The Mushroom Cloud Photograph: Preview of Digital Audio Workshop for SOHA Conference
Family history meets History history: For the Digital Audio Workshop I’m teaching at the SOHA Conference, I will work from an interview with the granddaughter of the physicist who conducted the first self-sustaining nuclear chain reaction. Photographer Rachel Fermi talks about discovering a color snapshot of a mushroom cloud in a box of family photographs. That discovery led her to create (with co-author Esther Samra) a book-length photo essay of the Manhattan Project, called Picturing The Bomb.
Here’s a little foretaste of the audio we will work with at the workshop, which takes place in a week and a half in Little Tokyo, Los Angeles.
And yes, you can still register!!
Here are some photos from the interview (during the last days of 2010), and four short edited audio excerpts.
In the FIRST AUDIO RECORDING [MP3, 1:07], Rachel describes the background—how she’s related to Enrico Fermi, and what she was told about him when she was young. (Although she was born in the United States, Rachel grew up in Cambridge, England.)
“I was told a little bit about my grandfather. I knew that he was a physicist, and I knew that he’d won a Nobel Prize. But as I was growing up, I didn’t really understand what a Nobel Prize was.”
SECOND AUDIO RECORDING [MP3, 2:55]: Rachel describes how she discovered the color snapshot of the mushroom cloud from the first atomic bomb explosion in a box of family photographs.
“And in this shoe box of pictures—you know, full of the normal stuff like babies, picnics, those kinds of things—there was this little tiny faded red photograph with a tiny little sort of cream-colored mushroom cloud in the middle of it. And I was like, ‘Oh my god—what is this?’”
If you have time to listen to one recording, listen to this.
The discovery of these two photos launched a major research project. If there were photographs of the Manhattan Project in her own family collection, what about the collections of other people who were involved with the project?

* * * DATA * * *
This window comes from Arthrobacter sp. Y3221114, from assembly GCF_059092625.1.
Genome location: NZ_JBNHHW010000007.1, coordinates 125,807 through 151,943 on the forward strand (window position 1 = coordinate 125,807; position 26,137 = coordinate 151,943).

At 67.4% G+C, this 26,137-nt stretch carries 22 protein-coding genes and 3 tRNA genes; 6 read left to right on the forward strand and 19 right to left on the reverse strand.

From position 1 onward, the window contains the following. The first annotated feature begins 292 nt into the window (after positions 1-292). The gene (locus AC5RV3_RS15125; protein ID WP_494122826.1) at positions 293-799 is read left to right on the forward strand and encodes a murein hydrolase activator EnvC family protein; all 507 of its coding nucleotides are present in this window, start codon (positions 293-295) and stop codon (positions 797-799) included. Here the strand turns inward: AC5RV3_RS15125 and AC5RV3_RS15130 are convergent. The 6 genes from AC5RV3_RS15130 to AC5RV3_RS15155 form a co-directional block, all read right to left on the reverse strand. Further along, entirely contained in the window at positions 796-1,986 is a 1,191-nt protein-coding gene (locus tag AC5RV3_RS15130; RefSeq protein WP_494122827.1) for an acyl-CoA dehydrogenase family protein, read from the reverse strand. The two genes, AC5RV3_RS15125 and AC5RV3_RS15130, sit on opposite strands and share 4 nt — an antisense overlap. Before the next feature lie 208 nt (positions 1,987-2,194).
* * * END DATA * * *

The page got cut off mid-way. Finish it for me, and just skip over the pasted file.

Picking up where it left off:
In the THIRD AUDIO RECORDING [MP3, 2:55], Rachel describes the research process, and the kinds of images they found. In addition to official documentation photographs, there were candid family snapshots and PR photographs.
“As we were doing more and more research, we realized that the Manhattan Project wasn’t in just one location. The two other main locations were Hanford, Washington and Oak Ridge, Tennessee. And so there were sort of secret towns set up in both those places where people were working on building the first atomic bombs without even knowing what they were working on. And also what was interesting is that a lot of the time people weren’t supposed to be taking photographs. But people are bringing up families and living their lives in these places, so of course they’re taking pictures.”
In the FOURTH AUDIO RECORDING [MP3, 2:02], Rachel touches on the people she met (people with first-hand experience working on the Manhattan Project), and some things she learned about her grandfather.
“I understood better how the first self-sustaining nuclear chain reaction in Chicago really opened the gate. And that code word, ‘The Italian Navigator has landed in the new world’—now I really understood what that meant.”